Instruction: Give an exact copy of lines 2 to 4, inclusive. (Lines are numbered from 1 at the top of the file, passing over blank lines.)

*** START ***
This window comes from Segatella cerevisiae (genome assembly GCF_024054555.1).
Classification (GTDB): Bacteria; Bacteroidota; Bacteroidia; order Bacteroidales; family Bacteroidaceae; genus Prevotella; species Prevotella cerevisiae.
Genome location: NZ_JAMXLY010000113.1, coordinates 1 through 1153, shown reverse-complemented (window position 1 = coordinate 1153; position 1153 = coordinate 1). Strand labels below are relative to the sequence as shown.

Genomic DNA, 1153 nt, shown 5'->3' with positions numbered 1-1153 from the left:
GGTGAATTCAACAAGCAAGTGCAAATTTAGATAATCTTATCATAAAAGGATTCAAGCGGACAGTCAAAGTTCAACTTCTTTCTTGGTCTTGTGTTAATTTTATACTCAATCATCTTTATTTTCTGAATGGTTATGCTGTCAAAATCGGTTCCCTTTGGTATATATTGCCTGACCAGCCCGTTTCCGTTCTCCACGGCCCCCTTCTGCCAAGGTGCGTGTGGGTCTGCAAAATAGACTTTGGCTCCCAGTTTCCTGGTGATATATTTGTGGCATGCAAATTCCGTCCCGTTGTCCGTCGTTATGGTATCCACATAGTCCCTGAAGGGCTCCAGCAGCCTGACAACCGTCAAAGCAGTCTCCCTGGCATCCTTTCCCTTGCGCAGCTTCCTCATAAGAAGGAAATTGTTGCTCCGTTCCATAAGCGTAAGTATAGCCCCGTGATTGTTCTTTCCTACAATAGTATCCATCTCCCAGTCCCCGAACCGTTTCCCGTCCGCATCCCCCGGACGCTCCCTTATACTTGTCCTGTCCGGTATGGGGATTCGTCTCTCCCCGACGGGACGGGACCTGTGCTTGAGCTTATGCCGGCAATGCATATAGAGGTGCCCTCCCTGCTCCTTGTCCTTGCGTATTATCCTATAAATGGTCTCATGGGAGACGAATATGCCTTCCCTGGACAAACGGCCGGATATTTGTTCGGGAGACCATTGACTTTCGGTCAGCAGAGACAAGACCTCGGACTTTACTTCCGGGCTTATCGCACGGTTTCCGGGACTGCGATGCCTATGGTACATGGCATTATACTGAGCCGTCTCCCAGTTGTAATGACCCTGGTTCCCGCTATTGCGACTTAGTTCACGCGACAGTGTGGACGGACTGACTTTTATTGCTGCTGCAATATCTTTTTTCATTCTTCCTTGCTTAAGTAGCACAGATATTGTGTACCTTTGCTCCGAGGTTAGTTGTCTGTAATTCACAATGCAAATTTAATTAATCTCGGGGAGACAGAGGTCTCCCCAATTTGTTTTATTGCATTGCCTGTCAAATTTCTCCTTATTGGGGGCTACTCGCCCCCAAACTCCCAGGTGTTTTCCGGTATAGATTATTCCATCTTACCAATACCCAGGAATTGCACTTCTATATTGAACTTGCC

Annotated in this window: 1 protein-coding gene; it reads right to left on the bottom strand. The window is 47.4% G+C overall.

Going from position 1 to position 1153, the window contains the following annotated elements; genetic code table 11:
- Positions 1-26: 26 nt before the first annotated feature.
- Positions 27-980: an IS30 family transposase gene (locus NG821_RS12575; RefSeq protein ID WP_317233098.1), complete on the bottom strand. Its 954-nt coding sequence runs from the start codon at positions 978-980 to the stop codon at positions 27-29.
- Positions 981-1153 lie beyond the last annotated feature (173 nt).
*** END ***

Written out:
Classification (GTDB): Bacteria; Bacteroidota; Bacteroidia; order Bacteroidales; family Bacteroidaceae; genus Prevotella; species Prevotella cerevisiae.
Genome location: NZ_JAMXLY010000113.1, coordinates 1 through 1153, shown reverse-complemented (window position 1 = coordinate 1153; position 1153 = coordinate 1). Strand labels below are relative to the sequence as shown.

Genomic DNA, 1153 nt, shown 5'->3' with positions numbered 1-1153 from the left: